Paul B. Stephan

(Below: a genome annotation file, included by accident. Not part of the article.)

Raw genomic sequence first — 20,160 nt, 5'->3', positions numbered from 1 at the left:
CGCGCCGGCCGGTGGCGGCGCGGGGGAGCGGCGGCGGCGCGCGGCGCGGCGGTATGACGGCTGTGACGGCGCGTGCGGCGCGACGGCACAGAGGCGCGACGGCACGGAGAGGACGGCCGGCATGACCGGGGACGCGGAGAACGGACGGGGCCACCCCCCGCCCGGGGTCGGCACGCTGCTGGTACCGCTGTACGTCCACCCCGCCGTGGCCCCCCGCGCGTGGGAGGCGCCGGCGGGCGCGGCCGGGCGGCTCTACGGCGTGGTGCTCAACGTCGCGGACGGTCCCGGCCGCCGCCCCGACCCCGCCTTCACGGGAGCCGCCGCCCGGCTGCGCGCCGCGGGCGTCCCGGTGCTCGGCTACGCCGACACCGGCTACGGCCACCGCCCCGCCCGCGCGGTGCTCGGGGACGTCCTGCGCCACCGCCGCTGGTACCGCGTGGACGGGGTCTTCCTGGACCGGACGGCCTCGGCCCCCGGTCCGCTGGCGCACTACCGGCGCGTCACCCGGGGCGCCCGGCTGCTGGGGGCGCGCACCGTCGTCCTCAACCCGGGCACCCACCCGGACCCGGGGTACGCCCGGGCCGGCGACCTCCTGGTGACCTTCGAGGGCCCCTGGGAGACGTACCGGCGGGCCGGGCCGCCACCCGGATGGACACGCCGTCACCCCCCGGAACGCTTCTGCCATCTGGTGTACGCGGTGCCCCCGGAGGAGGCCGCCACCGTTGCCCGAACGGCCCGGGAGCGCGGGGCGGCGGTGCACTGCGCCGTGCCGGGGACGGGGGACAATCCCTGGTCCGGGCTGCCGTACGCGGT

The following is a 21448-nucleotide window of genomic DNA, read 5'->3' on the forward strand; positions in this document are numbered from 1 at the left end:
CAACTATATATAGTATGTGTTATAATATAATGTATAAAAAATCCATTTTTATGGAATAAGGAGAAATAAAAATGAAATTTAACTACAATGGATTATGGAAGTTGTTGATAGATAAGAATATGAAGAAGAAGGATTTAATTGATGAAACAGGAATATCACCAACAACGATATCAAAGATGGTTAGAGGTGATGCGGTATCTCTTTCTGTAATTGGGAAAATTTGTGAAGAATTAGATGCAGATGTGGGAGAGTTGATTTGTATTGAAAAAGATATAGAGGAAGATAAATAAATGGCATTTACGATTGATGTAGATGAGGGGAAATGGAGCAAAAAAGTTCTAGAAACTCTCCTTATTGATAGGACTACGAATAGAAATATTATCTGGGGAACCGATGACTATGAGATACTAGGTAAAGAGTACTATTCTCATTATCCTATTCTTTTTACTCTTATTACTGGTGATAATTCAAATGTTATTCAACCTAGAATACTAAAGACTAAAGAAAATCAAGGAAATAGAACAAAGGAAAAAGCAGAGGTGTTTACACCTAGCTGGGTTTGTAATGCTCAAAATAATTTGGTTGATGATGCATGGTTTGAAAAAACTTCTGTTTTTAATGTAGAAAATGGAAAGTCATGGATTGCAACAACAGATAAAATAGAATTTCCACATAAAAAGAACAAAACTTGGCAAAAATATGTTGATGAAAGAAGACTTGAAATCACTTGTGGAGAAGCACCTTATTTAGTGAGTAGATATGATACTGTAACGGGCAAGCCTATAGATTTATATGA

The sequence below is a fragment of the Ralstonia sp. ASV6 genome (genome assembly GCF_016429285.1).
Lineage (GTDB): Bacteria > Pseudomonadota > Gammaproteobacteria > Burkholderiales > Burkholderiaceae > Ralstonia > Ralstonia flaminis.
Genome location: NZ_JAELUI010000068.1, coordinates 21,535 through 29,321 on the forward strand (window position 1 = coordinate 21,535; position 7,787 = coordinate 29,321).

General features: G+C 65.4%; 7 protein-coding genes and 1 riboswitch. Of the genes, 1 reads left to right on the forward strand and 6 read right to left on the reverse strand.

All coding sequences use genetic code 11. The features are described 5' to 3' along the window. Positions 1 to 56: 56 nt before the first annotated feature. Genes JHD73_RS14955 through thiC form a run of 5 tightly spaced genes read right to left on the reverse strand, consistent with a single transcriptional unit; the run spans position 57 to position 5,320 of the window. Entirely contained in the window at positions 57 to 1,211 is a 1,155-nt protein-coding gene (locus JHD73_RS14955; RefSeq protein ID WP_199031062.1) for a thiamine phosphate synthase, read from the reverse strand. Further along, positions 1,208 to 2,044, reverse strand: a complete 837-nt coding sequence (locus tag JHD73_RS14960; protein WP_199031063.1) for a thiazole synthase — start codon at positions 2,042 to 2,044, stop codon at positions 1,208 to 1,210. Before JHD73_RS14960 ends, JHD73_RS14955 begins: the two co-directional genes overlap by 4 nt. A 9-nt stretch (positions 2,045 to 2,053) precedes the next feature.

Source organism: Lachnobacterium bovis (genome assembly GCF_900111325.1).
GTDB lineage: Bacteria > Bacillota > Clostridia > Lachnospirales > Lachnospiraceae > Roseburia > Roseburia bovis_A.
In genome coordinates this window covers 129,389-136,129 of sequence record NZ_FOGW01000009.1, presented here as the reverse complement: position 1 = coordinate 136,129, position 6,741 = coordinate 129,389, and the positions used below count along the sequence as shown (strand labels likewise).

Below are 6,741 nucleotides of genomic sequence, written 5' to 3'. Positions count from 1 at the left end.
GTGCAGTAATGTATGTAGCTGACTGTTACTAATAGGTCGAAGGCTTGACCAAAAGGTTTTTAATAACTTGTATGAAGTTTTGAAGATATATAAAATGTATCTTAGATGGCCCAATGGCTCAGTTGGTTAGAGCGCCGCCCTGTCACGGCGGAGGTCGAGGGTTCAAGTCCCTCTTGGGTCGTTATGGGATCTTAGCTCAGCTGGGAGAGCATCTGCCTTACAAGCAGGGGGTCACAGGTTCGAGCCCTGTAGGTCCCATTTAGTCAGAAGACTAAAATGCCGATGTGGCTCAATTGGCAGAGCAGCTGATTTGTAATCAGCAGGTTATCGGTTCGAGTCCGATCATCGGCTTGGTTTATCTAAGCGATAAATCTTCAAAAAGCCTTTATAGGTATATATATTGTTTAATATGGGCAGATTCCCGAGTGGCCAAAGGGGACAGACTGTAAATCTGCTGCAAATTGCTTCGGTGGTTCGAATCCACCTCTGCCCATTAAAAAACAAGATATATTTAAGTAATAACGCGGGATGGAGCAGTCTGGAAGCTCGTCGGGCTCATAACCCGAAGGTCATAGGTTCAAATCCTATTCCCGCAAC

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We live in a world of multiple sovereignties. Many think of nation-states as the principal sovereign actors, but sovereign substates and international institutions created by states also hold sway. Each claims a domain, an area (spatial, temporal, conceptual) over which it rules. Ruling includes adopting and applying law. When domains overlap, laws can clash. Competition among sovereigns over legal domains poses a challenge to people who take law into account as they live their lives and plan their futures. What makes these issues immediately important is the growth of the international-law enterprise over the last quarter-century. Both the ambitions and the institutions of international law expanded greatly in the decade after the collapse of the Soviet system. Even though it currently faces assaults from nationalist populists in the rich world and elsewhere, international law remains important and even indispensable. Its influence means more frequent and more intrusive claims about its domain to the derogation of national and subnational law. Such domain conflicts always existed, but they have grown in salience. This Article argues that domain assignments based on the rational interest of sovereigns produce a defensible world in which to live. Rational-interest assignments based on adherence to formal rules provide the best response to the important questions: Why not give greater normative content to assignment rules? When should sovereigns forego the benefits of cooperation to defend particular interests? Are all normative preferences local (particular to the sovereign in question), or are there universal preferences that should or must override domain conflicts? These questions are significant because domain assignment, however necessary for law to function, represents a specialized legal practice that receives little popular attention. Defending the use of systemic rules when they clash with a particular sovereign’s normative preferences thus becomes an exercise in justifying law as something other than expression of normative values. At bottom, the question is whether a satisfactory conception of the rule of law can embrace formal constraints that may override normative commitments to values such as human dignity and the squashing of arbitrary discrimination.